Cincinnati

Sean Kilpatrick Has Been Unstoppable Through 8 Games, But Red Flags Remain

Sean Kilpatrick could use some help offensively tonight

  1. Get production from Justin Jackson – The senior sprained his ankle and only played six minutes in Sunday’s win over Temple but the Bearcats’ defensive lynchpin was cleared to play as of this morning and that’s really good news because without him, Cincinnati would be facing a steep uphill battle. After consistency questions during the non-conference portion of the schedule, Jackson has been crucial to Cincinnati’s recent success, especially on the defensive end where his versatility and ability to play much larger than his listed height have plugged a major hole in the frontcourt. It is probably wishful thinking to expect Jackson to be 100 percent, but the team needs him to play well on both ends of the floor if they are going to compete with the deeper, more experienced, and more talented Cardinals.
  2. Don’t allow second-chance opportunities – The Bearcats are one of the best offensive rebounding teams in the country but ironically, they also struggle mightily to keep opponents off the offensive glass as well. In the team’s closer than expected win against lowly Temple, the Bearcats allowed the Owls — perhaps the conference’s worst rebounding team — to snatch 12 offensive rebounds and out-rebound them overall 32-31. They survived because they tightened up when they needed to and because Temple’s defense is terrible, but the Cardinals are a different animal. Louisville is 20th in the country in offensive rebounding percentage and they are a far more efficient offensive outfit, which means they will be able to do more with their second-chance opportunities than Temple was able to do. Jackson’s availability should help in this area, but the Bearcats will still be at a disadvantage in terms of size, so they will need to execute for 40 minutes on the boards.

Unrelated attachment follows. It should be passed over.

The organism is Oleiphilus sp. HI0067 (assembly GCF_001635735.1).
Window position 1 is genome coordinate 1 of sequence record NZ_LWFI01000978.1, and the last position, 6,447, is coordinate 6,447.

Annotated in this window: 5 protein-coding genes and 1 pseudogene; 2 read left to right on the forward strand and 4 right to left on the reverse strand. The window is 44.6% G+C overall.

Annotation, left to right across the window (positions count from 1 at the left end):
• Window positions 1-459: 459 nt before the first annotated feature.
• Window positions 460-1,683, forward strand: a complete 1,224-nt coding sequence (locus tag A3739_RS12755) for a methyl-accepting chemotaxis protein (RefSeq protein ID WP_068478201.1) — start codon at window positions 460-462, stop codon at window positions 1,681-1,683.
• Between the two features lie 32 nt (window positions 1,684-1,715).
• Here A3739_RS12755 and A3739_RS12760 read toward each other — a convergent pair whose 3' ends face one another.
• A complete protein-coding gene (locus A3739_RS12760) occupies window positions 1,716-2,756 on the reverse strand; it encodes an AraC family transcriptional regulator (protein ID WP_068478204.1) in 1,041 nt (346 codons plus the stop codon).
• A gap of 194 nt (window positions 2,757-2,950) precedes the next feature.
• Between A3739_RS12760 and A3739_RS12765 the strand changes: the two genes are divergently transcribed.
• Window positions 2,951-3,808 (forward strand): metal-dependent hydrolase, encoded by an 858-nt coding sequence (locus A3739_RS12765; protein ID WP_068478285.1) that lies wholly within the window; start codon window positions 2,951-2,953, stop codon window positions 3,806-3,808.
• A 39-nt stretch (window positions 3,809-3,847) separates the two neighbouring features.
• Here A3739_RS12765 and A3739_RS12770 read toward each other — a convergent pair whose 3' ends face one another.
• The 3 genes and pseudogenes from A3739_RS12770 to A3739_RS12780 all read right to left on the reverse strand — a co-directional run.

3. Someone not named Sean Kilpatrick needs to step up offensively – Short of dressing Kilpatrick up as teammate Jermaine Sanders, it will be tough for coach Mick Cronin to find a game plan that will consistently free Kilpatrick up offensively. Kilpatrick will get his looks and Cincinnati will make a concerted effort to get the ball in his hands, but Louisville isn’t stupid and they know if they can shut down Kilpatrick, their chances of winning will rise exponentially. Ideally the Bearcats would count on Jackson to shoulder some of the scoring load but with lingering questions about his health, Shaquille Thomas or Titus Rubles or Troy Caupain will need to step up and keep the Cardinals’ defense honest. Thomas’ athleticism presents intriguing matchup issues and he was great against the Owls but this is a much bigger game on the road and the redshirt sophomore will find the sledding much tougher this time around. The Bearcats don’t need a breakout offensive performance, but they do need someone or a combination of players to step up and give Kilpatrick some help.

Louisville

Luke Hancock (left) played his best game since the Final Four, but it wasn't enough for Louisville to beat Memphis. (Jamie Rhodes/USA TODAY Sports)

Luke Hancock needs to have a big game tonight (Jamie Rhodes/USA TODAY Sports)